The Case of Roger Kearney
By Jez Williams & Louise Shorter on 31/07/13Share:
From Inside Time August 2013
Since Inside Justice was set up we have been asked to investigate 600 cases. We have always believed that collaboration with carefully chosen external agencies, whether thatâ€™s lawyers, experts or students will allow us to help the most innocent prisoners that we possibly can. We are delighted to announce that we have just forged links with Portsmouth University and are working with them specifically on one murder case which is local to their area; the case of Roger Kearney. Portsmouth University has impressive state-oftheart equipment used in forensic investigations. Their tutors make it their business to know the most up to date techniques and we very much hope this new working relationship will be beneficial to all. As usual, we would be pleased to hear from readers, particularly if they have any knowledge of the crime written about this month or any suggestions to new lines of enquiry we might pursue. Louise Shorter, Inside Justice
The Case of Roger Kearney
On the evening of the 17th October 2008, Roger Kearney had dinner and watched television with his partner before heading to the Royal Mail Depot in Southampton to start his night-shift. On the same night, Paula Poolton, Roger Kearney's secret lover, went missing. Eleven days later her body was discovered in the boot of her car. She had been stabbed. Police enquiries soon exposed the nature of Roger Kearney's and Paula Poolton's relationship which became the focus of their investigation. Roger Kearney was charged and later convicted of a murder he proclaims he had no part in.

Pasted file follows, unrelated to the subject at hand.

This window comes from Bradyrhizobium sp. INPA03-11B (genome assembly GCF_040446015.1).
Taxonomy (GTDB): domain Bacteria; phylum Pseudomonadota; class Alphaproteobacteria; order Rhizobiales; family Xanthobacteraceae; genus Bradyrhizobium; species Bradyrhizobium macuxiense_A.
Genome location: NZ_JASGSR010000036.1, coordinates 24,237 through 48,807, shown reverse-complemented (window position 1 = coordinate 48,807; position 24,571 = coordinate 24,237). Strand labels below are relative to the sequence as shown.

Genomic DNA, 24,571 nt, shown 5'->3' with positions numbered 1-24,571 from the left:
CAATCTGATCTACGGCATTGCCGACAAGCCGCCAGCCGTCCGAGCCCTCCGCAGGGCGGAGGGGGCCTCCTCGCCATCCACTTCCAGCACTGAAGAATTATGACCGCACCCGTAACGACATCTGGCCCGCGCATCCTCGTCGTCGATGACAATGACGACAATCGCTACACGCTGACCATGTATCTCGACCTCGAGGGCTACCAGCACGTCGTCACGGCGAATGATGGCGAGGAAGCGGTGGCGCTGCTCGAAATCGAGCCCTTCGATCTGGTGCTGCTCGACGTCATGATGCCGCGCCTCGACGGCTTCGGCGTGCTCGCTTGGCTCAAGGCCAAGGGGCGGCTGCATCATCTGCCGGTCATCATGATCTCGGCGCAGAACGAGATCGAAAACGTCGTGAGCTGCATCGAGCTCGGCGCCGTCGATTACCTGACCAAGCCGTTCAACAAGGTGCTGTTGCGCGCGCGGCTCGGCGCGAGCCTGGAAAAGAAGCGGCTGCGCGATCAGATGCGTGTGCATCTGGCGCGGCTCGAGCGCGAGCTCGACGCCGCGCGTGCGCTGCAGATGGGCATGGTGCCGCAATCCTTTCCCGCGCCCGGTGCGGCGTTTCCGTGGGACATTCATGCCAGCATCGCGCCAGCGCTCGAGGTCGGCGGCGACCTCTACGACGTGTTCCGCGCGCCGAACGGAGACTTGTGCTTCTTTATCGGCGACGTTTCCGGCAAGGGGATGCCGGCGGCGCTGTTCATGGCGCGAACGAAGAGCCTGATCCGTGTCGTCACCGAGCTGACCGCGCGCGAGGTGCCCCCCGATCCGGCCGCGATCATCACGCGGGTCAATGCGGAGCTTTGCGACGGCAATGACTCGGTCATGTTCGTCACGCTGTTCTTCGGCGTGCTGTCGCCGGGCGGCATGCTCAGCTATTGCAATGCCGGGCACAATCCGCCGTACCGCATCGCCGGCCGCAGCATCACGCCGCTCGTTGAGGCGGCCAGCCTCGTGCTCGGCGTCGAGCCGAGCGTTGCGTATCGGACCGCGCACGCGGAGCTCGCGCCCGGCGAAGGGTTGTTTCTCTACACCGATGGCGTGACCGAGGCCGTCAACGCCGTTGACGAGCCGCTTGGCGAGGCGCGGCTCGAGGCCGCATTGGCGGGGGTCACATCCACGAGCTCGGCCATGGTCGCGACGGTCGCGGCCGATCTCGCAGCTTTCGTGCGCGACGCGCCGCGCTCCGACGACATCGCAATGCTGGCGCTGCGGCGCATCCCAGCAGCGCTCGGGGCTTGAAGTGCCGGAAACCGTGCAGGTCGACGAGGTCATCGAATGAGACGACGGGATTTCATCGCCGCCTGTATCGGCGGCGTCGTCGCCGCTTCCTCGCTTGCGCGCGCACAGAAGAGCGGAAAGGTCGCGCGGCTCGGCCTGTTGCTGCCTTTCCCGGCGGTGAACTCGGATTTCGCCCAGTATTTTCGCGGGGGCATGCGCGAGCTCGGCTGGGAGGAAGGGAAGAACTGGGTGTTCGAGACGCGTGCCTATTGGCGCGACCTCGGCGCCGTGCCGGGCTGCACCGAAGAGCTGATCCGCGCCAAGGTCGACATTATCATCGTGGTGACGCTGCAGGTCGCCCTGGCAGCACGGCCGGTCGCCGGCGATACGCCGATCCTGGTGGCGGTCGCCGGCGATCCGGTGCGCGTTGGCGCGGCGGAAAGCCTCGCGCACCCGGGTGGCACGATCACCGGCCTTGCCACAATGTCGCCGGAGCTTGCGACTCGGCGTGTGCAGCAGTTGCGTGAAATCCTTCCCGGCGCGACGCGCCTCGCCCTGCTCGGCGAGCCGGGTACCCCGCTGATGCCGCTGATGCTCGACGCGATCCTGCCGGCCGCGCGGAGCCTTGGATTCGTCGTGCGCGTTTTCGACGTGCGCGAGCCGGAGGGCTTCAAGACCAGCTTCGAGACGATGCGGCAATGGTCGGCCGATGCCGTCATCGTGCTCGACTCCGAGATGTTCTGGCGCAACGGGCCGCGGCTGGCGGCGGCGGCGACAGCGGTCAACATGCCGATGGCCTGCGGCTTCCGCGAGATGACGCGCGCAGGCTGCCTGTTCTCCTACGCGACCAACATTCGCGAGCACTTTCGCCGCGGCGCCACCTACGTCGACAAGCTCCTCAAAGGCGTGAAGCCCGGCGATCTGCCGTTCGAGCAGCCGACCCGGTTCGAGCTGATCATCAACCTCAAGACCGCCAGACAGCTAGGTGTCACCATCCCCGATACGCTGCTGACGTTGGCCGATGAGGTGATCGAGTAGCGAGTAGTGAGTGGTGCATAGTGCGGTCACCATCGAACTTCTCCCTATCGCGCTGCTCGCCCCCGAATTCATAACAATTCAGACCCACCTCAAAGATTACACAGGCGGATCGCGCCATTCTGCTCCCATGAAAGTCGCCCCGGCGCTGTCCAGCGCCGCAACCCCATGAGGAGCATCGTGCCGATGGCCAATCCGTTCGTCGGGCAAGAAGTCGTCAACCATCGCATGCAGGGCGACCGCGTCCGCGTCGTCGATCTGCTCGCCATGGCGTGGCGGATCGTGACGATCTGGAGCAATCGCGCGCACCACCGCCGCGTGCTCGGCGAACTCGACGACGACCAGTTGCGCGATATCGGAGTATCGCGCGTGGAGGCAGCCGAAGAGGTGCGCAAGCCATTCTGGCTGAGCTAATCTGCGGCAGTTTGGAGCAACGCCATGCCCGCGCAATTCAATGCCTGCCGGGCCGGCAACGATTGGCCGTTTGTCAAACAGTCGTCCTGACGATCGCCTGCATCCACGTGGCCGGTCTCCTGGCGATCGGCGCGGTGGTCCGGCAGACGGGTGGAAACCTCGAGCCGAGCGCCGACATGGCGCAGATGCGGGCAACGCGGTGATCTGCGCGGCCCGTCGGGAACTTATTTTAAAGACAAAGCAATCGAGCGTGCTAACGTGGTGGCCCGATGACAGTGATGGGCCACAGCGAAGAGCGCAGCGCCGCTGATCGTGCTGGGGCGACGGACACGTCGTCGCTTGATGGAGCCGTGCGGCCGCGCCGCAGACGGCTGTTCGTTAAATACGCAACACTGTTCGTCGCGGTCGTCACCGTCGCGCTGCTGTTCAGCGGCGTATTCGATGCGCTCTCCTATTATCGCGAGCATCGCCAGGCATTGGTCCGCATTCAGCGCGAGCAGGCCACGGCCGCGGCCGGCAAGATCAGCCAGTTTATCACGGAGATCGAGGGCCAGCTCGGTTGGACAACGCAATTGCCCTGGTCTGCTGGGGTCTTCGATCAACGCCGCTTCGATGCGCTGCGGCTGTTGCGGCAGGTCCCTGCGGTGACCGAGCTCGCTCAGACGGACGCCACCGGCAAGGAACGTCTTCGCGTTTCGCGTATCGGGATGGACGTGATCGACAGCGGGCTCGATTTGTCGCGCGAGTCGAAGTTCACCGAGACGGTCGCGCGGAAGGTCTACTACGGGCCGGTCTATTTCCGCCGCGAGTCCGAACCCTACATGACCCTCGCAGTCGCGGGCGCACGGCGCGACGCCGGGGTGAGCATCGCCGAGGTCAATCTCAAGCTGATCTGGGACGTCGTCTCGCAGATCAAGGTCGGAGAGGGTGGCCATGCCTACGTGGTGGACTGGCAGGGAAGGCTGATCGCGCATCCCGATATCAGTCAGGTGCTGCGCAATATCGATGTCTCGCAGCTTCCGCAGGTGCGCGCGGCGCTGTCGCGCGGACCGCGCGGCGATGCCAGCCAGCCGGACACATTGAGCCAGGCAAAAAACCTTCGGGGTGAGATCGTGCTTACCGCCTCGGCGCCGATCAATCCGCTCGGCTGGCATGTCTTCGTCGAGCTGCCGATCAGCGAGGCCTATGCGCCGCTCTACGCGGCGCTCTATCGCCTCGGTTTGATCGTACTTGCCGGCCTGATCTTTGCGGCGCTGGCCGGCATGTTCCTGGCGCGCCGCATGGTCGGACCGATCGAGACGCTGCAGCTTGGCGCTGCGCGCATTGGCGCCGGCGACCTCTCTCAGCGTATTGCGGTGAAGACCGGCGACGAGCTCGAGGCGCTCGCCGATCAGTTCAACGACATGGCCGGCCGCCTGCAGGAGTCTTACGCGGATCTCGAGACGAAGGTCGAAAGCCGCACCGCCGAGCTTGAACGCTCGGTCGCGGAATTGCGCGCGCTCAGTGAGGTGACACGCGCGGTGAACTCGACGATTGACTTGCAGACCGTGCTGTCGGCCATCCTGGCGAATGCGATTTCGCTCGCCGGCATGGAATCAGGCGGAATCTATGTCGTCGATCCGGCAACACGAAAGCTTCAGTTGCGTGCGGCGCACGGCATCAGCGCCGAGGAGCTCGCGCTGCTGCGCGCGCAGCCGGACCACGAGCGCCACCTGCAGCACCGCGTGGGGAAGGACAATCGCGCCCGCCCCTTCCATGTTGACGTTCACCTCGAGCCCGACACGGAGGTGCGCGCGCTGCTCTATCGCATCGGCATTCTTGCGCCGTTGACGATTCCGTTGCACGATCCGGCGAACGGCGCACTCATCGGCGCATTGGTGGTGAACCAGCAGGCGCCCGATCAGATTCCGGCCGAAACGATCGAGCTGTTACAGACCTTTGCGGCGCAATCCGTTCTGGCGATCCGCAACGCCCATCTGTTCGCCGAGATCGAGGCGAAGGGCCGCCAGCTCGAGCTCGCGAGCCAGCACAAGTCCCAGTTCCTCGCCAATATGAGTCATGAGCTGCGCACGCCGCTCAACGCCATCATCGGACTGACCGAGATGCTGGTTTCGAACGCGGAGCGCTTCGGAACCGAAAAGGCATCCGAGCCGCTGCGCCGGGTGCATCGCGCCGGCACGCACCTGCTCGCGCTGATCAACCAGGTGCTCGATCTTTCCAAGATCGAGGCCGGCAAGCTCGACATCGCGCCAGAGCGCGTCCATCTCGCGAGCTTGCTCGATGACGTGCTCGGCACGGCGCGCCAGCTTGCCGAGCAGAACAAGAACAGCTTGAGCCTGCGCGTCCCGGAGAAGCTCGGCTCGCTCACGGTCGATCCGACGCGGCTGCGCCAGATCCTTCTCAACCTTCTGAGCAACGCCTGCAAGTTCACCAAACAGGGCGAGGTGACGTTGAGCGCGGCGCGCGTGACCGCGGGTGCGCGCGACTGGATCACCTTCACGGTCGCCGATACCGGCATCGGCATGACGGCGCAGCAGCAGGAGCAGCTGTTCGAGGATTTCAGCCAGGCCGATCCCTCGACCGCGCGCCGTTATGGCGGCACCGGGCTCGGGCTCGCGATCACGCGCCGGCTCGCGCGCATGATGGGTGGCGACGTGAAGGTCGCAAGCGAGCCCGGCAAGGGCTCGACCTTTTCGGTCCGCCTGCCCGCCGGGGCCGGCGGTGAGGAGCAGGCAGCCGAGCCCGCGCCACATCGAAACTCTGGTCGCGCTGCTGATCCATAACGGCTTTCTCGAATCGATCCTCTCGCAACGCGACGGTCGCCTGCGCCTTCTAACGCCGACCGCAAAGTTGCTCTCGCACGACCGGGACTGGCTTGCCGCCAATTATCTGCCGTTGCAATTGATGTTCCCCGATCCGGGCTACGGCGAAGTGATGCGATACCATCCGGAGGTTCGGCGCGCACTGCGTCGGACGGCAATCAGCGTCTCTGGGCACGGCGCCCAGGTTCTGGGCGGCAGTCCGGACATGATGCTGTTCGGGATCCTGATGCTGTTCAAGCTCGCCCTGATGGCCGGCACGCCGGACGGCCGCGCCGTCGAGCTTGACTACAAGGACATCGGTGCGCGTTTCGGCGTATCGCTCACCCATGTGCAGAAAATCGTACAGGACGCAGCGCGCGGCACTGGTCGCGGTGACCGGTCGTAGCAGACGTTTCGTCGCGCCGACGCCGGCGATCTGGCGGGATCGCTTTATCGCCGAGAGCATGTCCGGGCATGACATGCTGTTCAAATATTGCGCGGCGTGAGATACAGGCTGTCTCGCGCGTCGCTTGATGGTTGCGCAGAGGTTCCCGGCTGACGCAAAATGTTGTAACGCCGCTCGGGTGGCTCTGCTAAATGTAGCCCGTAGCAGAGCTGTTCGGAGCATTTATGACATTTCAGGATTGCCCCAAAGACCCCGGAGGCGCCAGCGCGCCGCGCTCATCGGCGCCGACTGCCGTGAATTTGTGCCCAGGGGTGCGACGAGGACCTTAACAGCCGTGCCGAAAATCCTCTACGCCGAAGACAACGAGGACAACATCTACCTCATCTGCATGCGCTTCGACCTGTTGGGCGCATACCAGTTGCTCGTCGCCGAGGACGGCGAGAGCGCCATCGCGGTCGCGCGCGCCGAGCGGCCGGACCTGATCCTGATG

Though this use of CCTV could have been important for the defence, it was the prosecution's use of other CCTV which became the single most important plank of evidence; a string of indistinct CCTV images which experts disagreed over. It was clear to all the images were of exceptionally poor quality; often showing only headlights or hazy side views of a vehicle in the dark. Yet the prosecution expert relied on a number of images from the night of the murder that showed a vehicle, which he said could be the same make and model as Roger Kearney's vehicle, at several locations close to the area where Paula Poolton's body was found. The defence accepted one image was of Roger Kearney's vehicle en route to work and this was entirely consistent with his arrival time at work if he left after watching Little Britain, as claimed from the start. Significantly, the defence found an image not mentioned by the prosecution which showed a vehicle leaving Roger Kearney's street which could have been his car leaving soon after the TV show ended. If this is his car, he could not have murdered Paula Poolton.
During the police investigation, Roger Kearney's vehicle, clothes and house were searched with many exhibits seized. Given the nature of the attack, it was suggested by two pathologists and an experienced forensic scientist that the likelihood of DNA transfer between Paula Poolton and her attacker was strong. Moreover, it was said that she was placed in the boot of her vehicle by her attacker; this would increase the possibility of transfer. Upon examination, no blood attributable to Paula Poolton was detected on the vehicle and items belonging to Roger Kearney.
From the moment he was first questioned, Roger Kearney has always protested his innocence. His daughter Louisa Wigginton said "it is heartbreaking and so wrong. We shall never give up."
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2. Were any other 4x4 vehicles such as a Mitsubishi Shogun Sport or Range Rover Sport driving around the Park Gate area of Fareham, Southampton on the night of October 17th 2008. Please contact us if so.
4. If Paula Poolton was killed at the deposition site (a busy train station) why were there no witnesses and why did it take 11 days to find her car?
6. Would enhancement finally solve the issue of the finger mark in blood? This crucial piece of evidence has already pointed away from Roger Kearney.